9 essential lead form examples to boost lead capture
The difference between a bountiful pipeline and a barren one could come down to how you are asking prospects for their information.
Lead forms are a popular and effective method for collecting data on prospective customers, but they don’t work unless you make the process as seamless for the visitor as possible. Data enrichment, calls to action, and eye-catching designs, are just a few of the many ways you can optimize your forms—be it sign-up forms, registration forms, or any other type of lead form you use.
In this article, we will examine nine lead form examples. We will cover everything from key elements to real-world use cases, as well as how Clearbit can aid in your lead form optimization.
What is a lead generation form?
Lead generation forms are a set of fields used to collect prospect information. Examples include contact forms, lead magnet forms, pop-up forms, and more. We’ll go into more detail about each type below.
The end goal of these forms is to gather contact information and introduce new prospects into your sales funnel. While there are numerous varieties your business could implement, not all lead generation forms are created equal.
There’s an informational sweet spot you want to hit—gathering too little prospect information in these forms can be borderline useless for your sales and marketing teams, while attempting to gather too much information may cause prospects to leave the form before completion.
Ultimately, you want your forms to have a few key elements that will increase submissions and seamlessly integrate the prospect into your sales funnel.
Key elements of high-converting lead generation forms
In order to hit that aforementioned informational sweet spot, you need to include a few key elements in your lead generation forms. Below are some of the top variables to consider.
Data enrichment and optimization
How does this work so effectively? It all lies in the concept of form shortening.
Form shortening—when coupled with data enrichment tools—allows your organization to include fewer form fields. With just an email, enrichment can gather a tremendous amount of information behind the scenes that you don’t need to ask the prospect.
Let’s take a look at it in action:
As you can see, the form on the left doesn’t take advantage of form shortening. There are six total fields for the prospect to fill out, and there’s a good chance they’ll walk away from the form due to the length and amount of information needed.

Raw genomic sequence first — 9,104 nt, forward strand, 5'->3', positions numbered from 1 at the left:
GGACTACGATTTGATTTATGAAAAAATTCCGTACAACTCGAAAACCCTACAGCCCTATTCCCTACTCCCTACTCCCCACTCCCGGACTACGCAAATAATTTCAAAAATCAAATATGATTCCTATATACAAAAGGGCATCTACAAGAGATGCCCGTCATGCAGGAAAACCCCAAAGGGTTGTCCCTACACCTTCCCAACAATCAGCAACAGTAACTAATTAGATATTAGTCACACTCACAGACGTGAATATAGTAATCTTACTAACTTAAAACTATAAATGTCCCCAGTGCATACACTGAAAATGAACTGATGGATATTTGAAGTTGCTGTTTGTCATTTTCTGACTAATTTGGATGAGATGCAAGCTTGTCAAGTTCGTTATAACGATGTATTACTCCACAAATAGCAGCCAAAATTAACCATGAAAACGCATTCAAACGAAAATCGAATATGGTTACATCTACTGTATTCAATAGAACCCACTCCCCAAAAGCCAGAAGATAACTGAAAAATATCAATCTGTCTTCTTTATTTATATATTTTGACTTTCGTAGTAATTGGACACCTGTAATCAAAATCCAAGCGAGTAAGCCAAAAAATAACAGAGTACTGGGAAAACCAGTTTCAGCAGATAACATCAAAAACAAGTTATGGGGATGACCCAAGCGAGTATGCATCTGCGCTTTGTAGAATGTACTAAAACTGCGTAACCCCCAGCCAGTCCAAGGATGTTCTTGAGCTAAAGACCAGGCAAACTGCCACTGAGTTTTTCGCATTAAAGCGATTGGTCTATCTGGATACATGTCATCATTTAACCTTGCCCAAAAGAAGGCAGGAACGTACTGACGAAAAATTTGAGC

The form on the right, however, uses form shortening properly. With data enrichment, the prospect only needs to fill out three fields, which leads to a much higher chance of submission. Behind the scenes, Clearbit’s database of over 389 million contact records will fill in the rest of a contact’s information from their email address—finding their name, industry, employees, and more without the prospect needing to include it.
At the end of the day, proper form shortening with enrichment data leads to more conversions, more prospect information, and ultimately, a lower customer acquisition cost.
Lead forms should only ask for necessary information such as an email address and other highly relevant fields—but what happens when enrichment data can’t match that information to a prospect? That’s where dynamic elements come in.
Dynamic elements are the backup plan for when enrichment data falls short. If the background process doesn’t find a match, the form will dynamically expand in the blink of an eye to include additional prompts for the prospect to fill in. This ensures your business gets the information it needs time after time.
Calls to action
Calls to action (CTAs) are necessary for lead forms because they guide the prospect to a preferred action.
An example of a CTA is a well-placed button. Whether it be “request a demo,” “contact sales,” or “sign up now,” make sure your prospect knows what to do and what to expect once they fill out the form. Having an effective call to action could even increase clicks by up to 371%.
So a prospect fills out a lead form—what happens next?
Rather than waiting for a marketing or sales professional to come across the new submission, lead generation forms should be coupled with automation to minimize the time to contact. For example, automatically routing new leads to an available salesperson is a valuable tactic for improving close rates and optimizing your sales funnel.
9 highly effective lead form examples